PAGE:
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Practitioner

Vonnie McWilliams

Vonnie Mc williams is a highly specialist Occupational Therapist who is passionate about helping children and adults alleviate their symptoms through Meaningful and purposeful therapeutic intervention. This can be achieved through developing new skills, modifying the task and introducing aids and adaptions. Vonnie works in the NHS, Medical Legal companies, voluntary sector, insurance companies and with the individual and their carers. Member of BAOT,HSPC, BABCP and specialist groups.

Qualifications

  • Specialist Occupational Therapist - Bsc (hons) with 16 years experience
  • Advanced CBT therapist - Post Dip with 8 years experience
  • Registered with BAOT, BABCP,HCPC

Specialist Occupational Therapist

Vonnie is a specialist Occupational Therapist (OT) who works with children and adults to alleviate their symptoms through therapeutic intervention.

She has expert knowledge and experience in the fields of Learning Disability, Neurology, Oncology, CFS/ME,Respiratory, Mental Health including (Depression, anxiety and low self-esteem), Dementia,Physical Disability, Orthopaedics (such as Hip replacements), and general medical conditions.

She works with the NHS, Medical legal companies, Voluntary sector, Insurance companies and directly with the individual and their carers.

What does this entail?

I undertake a comprehensive clinical assessment of the person’s level of function and address the areas of need, using evidence based approaches and standardised tests to ascertain and then maximise an individual's potential.

A relevant plan of action will be discussed such as 1:1 therapy sessions, Group sessions, alternative solutions, home adaptations, specialist equipment and assistive technologies.

Assessments

Assessements can involve all aspects of the individual's life, with particular focus on what they are finding difficult at the moment.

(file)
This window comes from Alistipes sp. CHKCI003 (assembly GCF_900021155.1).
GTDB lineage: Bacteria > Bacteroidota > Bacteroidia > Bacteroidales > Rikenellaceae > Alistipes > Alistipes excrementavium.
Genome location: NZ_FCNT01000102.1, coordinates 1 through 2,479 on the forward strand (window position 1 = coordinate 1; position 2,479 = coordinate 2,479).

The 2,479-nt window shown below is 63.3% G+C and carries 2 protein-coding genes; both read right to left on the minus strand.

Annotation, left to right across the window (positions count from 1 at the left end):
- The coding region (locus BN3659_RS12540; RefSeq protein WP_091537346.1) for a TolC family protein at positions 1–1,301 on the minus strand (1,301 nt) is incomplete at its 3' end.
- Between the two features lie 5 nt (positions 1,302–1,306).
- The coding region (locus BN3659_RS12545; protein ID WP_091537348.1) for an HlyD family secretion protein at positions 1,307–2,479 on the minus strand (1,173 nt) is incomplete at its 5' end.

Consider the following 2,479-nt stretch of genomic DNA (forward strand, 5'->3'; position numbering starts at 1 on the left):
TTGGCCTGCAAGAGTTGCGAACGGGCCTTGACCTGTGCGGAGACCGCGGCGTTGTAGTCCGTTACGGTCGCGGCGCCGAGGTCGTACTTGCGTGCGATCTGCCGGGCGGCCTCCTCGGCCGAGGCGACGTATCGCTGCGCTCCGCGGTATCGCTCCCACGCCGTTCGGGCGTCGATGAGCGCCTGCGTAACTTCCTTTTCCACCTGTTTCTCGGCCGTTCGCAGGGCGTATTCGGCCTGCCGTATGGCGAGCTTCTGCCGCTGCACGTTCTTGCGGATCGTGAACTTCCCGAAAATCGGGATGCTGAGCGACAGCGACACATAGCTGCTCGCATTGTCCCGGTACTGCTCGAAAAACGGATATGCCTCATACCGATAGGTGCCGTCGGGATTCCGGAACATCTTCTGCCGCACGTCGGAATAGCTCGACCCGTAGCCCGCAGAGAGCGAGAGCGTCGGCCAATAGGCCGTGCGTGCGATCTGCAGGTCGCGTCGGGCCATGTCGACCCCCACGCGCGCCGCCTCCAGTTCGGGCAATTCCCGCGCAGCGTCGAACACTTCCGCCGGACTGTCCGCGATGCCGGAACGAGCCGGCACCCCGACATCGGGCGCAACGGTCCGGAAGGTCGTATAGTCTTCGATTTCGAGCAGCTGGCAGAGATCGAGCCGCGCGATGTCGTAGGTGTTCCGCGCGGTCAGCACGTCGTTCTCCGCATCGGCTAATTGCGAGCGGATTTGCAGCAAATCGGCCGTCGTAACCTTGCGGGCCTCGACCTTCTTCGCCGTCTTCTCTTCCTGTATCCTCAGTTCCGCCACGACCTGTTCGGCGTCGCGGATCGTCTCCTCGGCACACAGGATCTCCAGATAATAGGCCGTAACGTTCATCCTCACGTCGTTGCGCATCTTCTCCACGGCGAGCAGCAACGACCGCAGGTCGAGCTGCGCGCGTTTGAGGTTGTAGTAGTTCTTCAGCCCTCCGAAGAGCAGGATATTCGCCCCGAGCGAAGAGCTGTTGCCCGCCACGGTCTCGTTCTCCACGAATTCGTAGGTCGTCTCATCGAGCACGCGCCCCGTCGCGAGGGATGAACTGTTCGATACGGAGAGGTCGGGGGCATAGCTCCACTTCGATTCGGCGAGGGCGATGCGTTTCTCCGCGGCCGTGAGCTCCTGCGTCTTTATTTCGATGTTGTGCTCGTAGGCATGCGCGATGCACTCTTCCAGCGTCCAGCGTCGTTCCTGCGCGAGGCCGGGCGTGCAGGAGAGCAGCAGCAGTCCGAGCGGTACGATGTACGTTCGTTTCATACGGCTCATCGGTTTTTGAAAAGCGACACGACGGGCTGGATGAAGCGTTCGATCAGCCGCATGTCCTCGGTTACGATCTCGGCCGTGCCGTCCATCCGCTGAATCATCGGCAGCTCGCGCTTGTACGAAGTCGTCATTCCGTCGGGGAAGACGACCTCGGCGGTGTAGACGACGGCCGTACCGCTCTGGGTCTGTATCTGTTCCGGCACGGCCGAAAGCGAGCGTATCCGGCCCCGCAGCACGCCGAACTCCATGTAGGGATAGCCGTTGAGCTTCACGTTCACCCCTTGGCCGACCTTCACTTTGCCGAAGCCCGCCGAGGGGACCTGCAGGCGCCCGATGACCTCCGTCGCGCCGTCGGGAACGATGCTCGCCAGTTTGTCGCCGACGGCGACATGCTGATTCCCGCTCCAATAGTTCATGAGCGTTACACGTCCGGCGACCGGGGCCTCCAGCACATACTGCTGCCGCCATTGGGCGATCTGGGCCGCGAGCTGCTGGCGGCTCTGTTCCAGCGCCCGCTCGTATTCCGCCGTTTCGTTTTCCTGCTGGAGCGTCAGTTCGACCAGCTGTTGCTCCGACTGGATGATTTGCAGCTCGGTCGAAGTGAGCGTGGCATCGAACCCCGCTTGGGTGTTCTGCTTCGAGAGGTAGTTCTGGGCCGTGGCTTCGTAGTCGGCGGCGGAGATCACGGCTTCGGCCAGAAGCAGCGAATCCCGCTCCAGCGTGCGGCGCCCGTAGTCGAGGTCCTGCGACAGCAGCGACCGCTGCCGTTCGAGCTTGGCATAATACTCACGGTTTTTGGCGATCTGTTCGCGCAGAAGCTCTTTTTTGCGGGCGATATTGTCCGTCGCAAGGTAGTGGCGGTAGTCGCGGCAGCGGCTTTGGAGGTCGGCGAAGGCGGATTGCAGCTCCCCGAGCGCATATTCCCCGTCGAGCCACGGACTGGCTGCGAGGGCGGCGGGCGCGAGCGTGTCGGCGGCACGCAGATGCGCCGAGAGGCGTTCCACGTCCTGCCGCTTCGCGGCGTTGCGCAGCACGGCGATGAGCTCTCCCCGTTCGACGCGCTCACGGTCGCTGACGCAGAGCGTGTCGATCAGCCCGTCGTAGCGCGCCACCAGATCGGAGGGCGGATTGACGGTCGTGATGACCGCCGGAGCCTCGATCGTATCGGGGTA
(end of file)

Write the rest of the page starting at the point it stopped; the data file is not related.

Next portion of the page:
Assessments are carried out at your home, supported living centers, residential/nursing home, work or if it is easier in a clinical setting.

The assessment informs what intervention is required and after the options are discussed with you - a variety of assessment, intervention and review packages are available.

I deliver high quality Clinical expertise with a flexible approach and a prompt service.

Benefits Of Occupational Therapist

Anyone, of any age, can benefit from occupational therapy if they are unable to, or find it difficult to participate in a desired activity. Occupational therapists have training and knowledge in physical and psychosocial development and disorders and therefore look at the whole person, not just the physical aspects of the person’s problem. They also look at these problems or risks in terms of how they affect someone’s function.

By seeing an occupational therapist, people develop the skills for the job of living so they are able to participate more fully in the life they choose, or to prevent a disruption in their day-to-day living. Occupational therapy benefits the individual and those around them such as teachers, employers, parents, spouses and other family members.

For example

Occupational therapy can help overcome and/or develop strategies to cope with:

  • Mobility and seating problems due to developmental disorders, arthritis, a spinal cord injury or simply the aging process.
  • Managing pain due to an automobile accident, burns, incorrect lifting, arthritis, repetitive strain injuries such as CFS/ME and fibromyalgia.
  • Fatigue due to a heart condition, multiple sclerosis, depression, stress, strokes, etc.
    Returning to work after an injury or prolonged illness.
  • Relearning and finding new ways to manage home-making activities after a brain injury or acute mental illness.
  • Discovering memory aids and other tricks for people who complain of poor memory due to aging, Alzheimer’s, stress, etc

Occupational therapy can help prevent:

  • Unnecessary hospital stays or premature nursing home admissions.
  • Work injuries due to poor work station positioning, unrealistic pacing and other organizational and psychosocial strains.
  • School dropouts due to poor attention spans, or reading and writing difficulties.
  • Unemployment among people with a developmental disability or people with a mental illness.